Getting to many of the world’s most beautiful places more often than not requires hiking across uneven terrain and considerable distances. Personally, I’d like to save my knees (and health) for when I get older.
That’s why I use trekking poles when I go for more than a Sunday stroll through a local park.
Trekking poles help you have two more points of contact with the ground. On more than one occasion, my trekking poles saved me from a couple good falls, and at over 6-feet tall, my brain bucket would’ve taken some good blows.
They also help me hike faster. I’m able to use my arms to propel myself a few inches farther on every stride. These inches add up over a double-digit mileage day, meaning fewer steps, fewer jolts to the joints and more energy in the tank for other adventures or the next day’s distance.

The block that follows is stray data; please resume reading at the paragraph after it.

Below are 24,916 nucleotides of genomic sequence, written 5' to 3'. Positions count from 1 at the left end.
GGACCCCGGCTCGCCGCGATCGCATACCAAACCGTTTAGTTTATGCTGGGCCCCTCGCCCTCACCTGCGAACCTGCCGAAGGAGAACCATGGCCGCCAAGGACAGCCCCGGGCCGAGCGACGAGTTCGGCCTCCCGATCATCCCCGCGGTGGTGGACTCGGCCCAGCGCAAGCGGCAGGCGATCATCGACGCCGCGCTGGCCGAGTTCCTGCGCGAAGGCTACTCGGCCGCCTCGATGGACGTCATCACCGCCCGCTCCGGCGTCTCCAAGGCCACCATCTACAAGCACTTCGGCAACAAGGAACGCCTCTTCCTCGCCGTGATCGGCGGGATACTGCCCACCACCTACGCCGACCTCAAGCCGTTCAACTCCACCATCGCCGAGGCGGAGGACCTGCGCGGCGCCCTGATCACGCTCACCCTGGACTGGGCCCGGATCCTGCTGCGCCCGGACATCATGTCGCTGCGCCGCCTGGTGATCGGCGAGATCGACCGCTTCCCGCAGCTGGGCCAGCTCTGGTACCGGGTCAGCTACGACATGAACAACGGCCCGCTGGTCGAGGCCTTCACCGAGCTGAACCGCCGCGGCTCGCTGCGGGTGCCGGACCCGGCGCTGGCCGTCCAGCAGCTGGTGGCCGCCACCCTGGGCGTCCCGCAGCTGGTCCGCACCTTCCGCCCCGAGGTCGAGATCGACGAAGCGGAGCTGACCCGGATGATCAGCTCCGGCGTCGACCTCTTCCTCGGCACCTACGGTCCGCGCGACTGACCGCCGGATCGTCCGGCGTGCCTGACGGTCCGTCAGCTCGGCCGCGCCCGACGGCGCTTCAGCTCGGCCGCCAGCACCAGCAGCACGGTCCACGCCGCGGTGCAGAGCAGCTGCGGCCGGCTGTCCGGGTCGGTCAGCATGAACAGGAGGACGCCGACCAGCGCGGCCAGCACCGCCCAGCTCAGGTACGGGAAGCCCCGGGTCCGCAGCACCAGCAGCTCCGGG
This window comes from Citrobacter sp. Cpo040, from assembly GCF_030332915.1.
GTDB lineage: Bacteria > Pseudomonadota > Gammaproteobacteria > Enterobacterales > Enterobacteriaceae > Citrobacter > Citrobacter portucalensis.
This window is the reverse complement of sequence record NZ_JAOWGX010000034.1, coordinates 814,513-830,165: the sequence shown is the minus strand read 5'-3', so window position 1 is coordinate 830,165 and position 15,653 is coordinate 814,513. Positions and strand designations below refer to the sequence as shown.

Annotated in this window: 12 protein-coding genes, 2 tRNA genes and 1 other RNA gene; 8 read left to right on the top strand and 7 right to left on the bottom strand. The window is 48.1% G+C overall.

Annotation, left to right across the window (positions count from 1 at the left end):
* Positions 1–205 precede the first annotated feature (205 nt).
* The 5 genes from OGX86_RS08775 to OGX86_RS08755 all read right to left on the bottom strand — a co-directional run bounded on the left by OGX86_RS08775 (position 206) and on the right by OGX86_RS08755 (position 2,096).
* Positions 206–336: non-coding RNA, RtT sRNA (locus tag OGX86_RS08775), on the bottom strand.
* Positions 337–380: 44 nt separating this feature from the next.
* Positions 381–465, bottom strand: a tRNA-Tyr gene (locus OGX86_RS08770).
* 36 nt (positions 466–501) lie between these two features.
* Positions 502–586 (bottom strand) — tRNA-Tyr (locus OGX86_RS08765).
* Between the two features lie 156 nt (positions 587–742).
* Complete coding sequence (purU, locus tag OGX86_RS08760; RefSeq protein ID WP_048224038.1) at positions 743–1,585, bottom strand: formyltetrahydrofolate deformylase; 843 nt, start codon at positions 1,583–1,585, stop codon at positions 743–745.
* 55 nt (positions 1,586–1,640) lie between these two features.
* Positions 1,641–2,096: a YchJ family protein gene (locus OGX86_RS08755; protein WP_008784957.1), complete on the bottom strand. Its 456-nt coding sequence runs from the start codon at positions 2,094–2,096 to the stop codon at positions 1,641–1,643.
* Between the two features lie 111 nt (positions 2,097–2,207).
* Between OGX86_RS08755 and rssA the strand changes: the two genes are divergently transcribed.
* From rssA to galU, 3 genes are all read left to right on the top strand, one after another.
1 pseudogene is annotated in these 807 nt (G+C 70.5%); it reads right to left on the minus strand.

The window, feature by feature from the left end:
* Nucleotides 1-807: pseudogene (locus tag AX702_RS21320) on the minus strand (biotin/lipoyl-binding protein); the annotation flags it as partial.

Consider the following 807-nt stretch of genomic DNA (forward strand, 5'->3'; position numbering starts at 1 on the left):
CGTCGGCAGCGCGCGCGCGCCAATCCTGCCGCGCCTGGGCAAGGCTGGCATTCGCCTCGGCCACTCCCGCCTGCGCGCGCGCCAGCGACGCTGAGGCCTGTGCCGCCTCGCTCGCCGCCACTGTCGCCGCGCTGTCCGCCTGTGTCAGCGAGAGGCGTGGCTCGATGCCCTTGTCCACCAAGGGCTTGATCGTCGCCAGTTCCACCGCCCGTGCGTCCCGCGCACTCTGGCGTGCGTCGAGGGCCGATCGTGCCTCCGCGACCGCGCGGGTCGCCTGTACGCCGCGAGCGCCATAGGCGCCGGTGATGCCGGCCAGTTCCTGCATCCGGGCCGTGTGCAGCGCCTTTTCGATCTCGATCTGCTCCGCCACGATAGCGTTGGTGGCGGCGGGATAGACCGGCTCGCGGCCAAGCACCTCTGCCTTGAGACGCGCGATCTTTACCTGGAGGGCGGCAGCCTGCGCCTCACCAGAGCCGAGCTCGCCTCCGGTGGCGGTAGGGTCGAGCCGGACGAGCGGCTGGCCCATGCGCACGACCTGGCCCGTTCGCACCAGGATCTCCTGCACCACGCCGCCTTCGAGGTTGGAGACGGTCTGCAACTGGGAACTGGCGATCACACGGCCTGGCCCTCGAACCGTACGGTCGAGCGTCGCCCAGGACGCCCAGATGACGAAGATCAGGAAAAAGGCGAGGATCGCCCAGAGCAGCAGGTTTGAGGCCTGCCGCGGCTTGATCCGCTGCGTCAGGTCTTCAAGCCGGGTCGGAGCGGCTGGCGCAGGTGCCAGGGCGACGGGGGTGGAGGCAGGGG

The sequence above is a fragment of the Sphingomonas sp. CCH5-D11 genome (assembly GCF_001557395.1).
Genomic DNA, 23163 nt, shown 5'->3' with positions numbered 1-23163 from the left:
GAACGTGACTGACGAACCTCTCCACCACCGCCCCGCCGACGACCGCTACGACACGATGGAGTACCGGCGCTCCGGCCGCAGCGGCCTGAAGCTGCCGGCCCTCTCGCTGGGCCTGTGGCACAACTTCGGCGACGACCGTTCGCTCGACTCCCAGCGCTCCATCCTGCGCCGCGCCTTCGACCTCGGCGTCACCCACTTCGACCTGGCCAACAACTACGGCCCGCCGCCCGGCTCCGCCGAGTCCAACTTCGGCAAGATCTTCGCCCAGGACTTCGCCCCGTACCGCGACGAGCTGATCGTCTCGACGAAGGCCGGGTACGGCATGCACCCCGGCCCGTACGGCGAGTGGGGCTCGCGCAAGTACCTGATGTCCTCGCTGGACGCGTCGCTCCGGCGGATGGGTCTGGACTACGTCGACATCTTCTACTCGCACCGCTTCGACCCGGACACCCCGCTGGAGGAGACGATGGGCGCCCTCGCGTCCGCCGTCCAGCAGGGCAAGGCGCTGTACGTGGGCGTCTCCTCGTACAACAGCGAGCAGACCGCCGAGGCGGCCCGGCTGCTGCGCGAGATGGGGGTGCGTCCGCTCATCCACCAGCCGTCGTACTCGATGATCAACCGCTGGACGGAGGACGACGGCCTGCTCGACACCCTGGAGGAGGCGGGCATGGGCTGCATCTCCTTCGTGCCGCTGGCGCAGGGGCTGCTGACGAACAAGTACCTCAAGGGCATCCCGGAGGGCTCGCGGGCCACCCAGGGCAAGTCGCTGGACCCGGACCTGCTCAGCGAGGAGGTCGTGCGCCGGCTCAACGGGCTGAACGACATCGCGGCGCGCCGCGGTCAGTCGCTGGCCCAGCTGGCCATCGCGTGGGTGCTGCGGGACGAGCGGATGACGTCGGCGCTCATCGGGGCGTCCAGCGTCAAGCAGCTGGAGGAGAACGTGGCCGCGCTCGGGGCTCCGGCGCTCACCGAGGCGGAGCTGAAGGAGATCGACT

If you’ve never used trekking poles, they take about 200 yards to get used to and a couple of miles before you are a master.
I found these Black Diamond trekking poles for $35.
These are adjustable for hiking up or downhill, collapsible for storage (works great on outside of pack) and can be used in all 4-seasons.
Even basic trekking poles for kids can cost $60. These are $45 cheaper than the lowest priced adult pair at a popular retail chain.